Thursday, September 27, 2012

Is a second term for President Zuma really such a bad idea?

Although we must welcome South Africa's newspapers vigorously taking political sides at last - it is an essential part of building a democracy - what is the purpose of the general and relentless press campaign against President Jacob Zuma when the ANC will be returned to power anyway?
If it is to influence public opinion against him, we must remind ourselves the SA public have no direct say in the selection or election of their president. None of the supposed, or shortly to be proposed, ANC candidates says anything that suggests he has different policies to offer and all defer to what they are pleased to call the collective wisdom of the party. Indeed, Kgalema Motlanthe, punted as the best available alternative, has demonstrated he does so in practice, when he acted - or as many would see it, failed to act independently - as stand-in president.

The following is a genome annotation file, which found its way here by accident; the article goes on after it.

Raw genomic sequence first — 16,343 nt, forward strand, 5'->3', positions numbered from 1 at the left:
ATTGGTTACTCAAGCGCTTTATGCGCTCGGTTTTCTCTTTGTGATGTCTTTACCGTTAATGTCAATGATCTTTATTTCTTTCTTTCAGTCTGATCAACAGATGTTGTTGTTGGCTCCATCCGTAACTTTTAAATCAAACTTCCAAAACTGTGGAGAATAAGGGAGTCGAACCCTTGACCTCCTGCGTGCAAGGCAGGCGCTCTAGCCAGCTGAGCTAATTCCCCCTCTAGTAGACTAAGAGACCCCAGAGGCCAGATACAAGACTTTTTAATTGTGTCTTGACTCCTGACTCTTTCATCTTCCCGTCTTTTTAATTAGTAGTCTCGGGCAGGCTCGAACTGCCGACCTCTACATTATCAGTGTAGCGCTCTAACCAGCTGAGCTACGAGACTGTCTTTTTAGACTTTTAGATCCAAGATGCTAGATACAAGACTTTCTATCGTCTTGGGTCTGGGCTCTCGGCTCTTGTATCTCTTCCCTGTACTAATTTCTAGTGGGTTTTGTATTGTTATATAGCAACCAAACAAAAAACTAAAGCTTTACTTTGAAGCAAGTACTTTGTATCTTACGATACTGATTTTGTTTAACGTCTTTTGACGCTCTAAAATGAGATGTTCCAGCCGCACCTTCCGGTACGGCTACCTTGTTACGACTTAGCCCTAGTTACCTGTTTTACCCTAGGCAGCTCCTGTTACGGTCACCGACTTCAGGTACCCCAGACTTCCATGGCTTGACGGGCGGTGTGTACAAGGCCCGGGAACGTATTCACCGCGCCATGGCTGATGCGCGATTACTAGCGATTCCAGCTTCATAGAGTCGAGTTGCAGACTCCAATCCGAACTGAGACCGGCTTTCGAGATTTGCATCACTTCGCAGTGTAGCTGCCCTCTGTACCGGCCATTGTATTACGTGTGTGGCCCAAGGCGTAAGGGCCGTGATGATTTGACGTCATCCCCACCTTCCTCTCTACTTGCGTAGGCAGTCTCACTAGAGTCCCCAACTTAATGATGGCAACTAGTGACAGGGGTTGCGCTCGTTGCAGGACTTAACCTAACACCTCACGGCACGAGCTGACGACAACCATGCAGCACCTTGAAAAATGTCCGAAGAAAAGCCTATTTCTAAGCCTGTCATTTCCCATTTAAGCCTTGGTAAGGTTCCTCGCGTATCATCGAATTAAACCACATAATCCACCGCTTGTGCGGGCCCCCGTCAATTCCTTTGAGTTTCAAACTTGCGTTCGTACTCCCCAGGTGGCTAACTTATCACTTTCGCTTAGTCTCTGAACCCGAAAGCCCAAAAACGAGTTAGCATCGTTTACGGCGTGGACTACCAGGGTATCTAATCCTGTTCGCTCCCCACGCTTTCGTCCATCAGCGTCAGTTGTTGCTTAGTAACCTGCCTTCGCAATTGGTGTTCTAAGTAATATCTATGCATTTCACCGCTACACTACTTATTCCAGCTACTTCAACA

A second term for President Zuma has for some considerable time been looking like the soundest way forward. There is no candidate evidently more acceptable within the divided and in many ways demoralised ANC and alliance. A second term would at least provide a measure of stability for the party and country, which is what Cosatu evidently settled and voted for at their congress last week.
And most important, a second term would allow for the orderly development of opposition, even accelerate it, while Jacob Zuma’s supporters would be pacified by their president getting a deserved second chance to prove his detractors wrong.
How does change for change’s sake beat all that?


1 comment:

Bruce Cooper said...

President's can influence policy, be corrupt and steer a ship off course - albeit even slightly. So, it's less about protocol than it is about the man. Zuma is allegedly corrupt and seeks ways, through maverick crony appointments and skewing the Secrecy Bill, to manipulate situations for his self-serving ends. Motlanthe, Ramaphosa, Sexwale or Manuel may be less inclined to such anomalies. For this reason, I still believe in the 'anyone but Zuma' course even though the names mentioned above may not be perfect.

Bruce Cooper